NCAA Basketball: Connecticut at Cincinnati David Kohl-USA TODAY Sports

5. Cane Broome (8)

Broome is moving back up the rankings both because he has played better and because some of the guys around him have not. His clutch play against Tulsa saved the Bearcats from certain defeat, as he scored 16 points on 6-of-12 shooting while handing out six assists. Unfortuantely, following the trend that has marred his senior season, Broome regressed in the next two games. He had eight points in 22 minutes against UConn and was limited to three points on 1-of-4 shooting in 17 minutes off the bench against USF. The Tulsa game proved that Broome is capable of taking over and carrying the Bearcats on his own. He doesn’t have to do all that, but getting close to it would be a big help.

4. Trevon Scott (5)

This is another instance where a player is ranked highly because of the lack of better candidates. That’s not to say Scott has been awful or has lost his level of importance with the team. During the last week, only Jarron Cumberland has played more minutes than Scott’s 31.7 per game. He is averaging 8.7 points, 4.7 rebounds and 1.3 steals per game in that time. He has also shot 52.6 percent from the field and made every foul shot he’s attempted. The trouble is, other than his free throw success, all those numbers are below his season averages. A two-point, one-rebound performance against UConn did most of the damage to those averages.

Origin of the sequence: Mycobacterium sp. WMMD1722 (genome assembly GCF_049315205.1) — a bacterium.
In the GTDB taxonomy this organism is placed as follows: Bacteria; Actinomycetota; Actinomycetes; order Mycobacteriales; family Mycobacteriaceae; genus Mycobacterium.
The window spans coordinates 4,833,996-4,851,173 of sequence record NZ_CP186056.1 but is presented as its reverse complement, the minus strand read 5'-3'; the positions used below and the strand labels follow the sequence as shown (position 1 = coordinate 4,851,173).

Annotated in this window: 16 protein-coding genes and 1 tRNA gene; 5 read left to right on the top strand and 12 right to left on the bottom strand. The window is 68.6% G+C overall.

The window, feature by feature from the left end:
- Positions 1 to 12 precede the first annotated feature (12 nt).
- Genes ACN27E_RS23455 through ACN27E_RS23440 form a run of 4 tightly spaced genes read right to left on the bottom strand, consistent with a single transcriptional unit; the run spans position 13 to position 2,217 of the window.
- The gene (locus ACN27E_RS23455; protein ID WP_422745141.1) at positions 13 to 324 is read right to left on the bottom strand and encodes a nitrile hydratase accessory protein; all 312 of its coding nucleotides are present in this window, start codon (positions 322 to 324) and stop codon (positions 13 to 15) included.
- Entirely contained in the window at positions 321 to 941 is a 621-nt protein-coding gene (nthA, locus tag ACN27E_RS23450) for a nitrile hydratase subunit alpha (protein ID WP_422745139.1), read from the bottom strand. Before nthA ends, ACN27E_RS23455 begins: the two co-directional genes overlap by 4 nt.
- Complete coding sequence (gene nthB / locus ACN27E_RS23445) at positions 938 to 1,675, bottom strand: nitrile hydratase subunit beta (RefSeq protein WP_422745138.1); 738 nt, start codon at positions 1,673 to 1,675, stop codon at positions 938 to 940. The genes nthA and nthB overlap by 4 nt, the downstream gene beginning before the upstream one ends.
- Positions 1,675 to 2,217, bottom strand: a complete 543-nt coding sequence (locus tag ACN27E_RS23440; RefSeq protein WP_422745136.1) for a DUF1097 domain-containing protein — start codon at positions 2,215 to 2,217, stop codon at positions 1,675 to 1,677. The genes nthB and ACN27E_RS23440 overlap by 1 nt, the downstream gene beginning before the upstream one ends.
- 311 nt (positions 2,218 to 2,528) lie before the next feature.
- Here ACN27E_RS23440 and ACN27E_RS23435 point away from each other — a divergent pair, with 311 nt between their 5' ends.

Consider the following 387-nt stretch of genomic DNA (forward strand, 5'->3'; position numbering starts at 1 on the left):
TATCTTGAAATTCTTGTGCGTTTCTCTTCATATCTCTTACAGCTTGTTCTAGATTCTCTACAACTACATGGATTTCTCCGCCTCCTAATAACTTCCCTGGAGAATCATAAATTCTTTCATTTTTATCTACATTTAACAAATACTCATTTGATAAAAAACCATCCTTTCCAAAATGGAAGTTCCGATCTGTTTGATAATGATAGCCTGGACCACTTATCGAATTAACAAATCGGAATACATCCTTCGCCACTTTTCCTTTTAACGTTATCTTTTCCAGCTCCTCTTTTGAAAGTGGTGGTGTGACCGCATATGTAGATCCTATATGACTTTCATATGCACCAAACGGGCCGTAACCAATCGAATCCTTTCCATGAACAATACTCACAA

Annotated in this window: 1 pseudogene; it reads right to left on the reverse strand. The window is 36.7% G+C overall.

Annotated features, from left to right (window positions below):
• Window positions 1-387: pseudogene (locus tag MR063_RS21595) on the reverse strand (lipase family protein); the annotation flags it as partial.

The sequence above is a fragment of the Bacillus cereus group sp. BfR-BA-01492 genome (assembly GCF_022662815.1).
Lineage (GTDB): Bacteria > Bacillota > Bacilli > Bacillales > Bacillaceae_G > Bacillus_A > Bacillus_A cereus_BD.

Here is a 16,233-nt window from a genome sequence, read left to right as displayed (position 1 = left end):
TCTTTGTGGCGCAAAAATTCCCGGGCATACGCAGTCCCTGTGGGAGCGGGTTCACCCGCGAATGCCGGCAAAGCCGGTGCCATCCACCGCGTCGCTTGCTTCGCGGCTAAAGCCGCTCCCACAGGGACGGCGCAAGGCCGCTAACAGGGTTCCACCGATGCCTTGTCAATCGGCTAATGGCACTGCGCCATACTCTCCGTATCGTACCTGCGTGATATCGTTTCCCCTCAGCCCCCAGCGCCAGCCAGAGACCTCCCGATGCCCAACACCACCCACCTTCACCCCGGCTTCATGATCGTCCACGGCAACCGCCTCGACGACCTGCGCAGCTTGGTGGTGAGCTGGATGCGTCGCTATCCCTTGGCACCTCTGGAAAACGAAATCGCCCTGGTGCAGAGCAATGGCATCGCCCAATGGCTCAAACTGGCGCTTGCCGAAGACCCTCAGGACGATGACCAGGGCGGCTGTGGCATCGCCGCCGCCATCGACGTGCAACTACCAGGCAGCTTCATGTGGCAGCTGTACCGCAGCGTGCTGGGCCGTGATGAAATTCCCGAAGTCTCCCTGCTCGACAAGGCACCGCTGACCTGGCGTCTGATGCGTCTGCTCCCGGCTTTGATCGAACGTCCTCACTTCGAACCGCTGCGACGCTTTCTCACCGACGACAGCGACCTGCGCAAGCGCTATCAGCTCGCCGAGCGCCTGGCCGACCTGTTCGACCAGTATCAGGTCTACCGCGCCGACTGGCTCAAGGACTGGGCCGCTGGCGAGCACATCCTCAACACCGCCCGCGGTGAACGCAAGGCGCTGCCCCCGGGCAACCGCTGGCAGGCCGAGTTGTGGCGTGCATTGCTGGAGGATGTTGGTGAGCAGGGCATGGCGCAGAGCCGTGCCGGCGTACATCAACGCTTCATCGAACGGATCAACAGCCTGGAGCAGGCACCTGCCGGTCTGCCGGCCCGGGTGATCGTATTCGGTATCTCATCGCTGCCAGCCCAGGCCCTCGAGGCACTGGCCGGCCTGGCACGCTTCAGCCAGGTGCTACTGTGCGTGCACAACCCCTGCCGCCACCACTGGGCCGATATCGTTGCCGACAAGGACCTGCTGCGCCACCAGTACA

The last few games are part of a larger trend. Dating back to Dec. 15, Scott has scored in double figures only three times while securing six rebounds or more only twice. He managed seven games with at least six rebounds in the 10 games before that, while scoring 10 points or more six times. This all leads us back to a similar conclusion to what we’ve seen throughout the roster: Scott has proven he can be better, but he just hasn’t been of late.

3. Keith Williams (3)

As other players are struggling, Williams is quietly staying consistent. He averaged 12.3 points on 60 percent shooting in the last week, while managing two steals and a block per game. He’s even seen improvement with his three-point shot, making five of his last nine tries. It’s a small sample to be sure, but at least shows he’s headed in the right direction. The Bearcats may need more dominant production as the season goes on, but for now, Williams is doing just fine.

2. Nysier Brooks (3)

We talked about Brooks and his improved offensive game earlier in the week. That was built on the 17-point effort he had against UConn, but he followed that up by netting 10 points on 2-of-3 shooting and a 6-of-7 effort at the free-throw line against USF. He also blocked two shots in that game, extending his streak with multple rejections to four games, which is tied for the longest stretch of his career, a record he set earlier this year. Brooks has also been the team’s leading rebounder the last three games and connected on 64.3 percent from the field and 73.3 percent at the charity stripe. The Bearcats can’t really ask much more from him.

1. Jarron Cumberland (1)

If there is a college basketball version of what James Harden is doing for the NBA’s Houston Rockets, Cumberland is it. As his teammates all fluctuate with their effectiveness, Cumberland has taken it upon himself to carry the team on his back. He’s scoring at an insane rate (23.3 points per game in the last week), including a 34-point explosion against USF. Like Harden often does, Cumberland is crafting his offense around an ability to get the line and drain shots from further out. He has attempted 28 free throws in the last two games combined. He’s also averaged 6.3 three attempt per game the last week, which is far below the astronomical numbers Harden puts up, but is still a healthy amount. When you consider what else he is accomplishing (4.7 assists, 3.3 rebounds, 2.0 steals per game the last week), there’s no denying that Cumberland is in another stratosphere right now.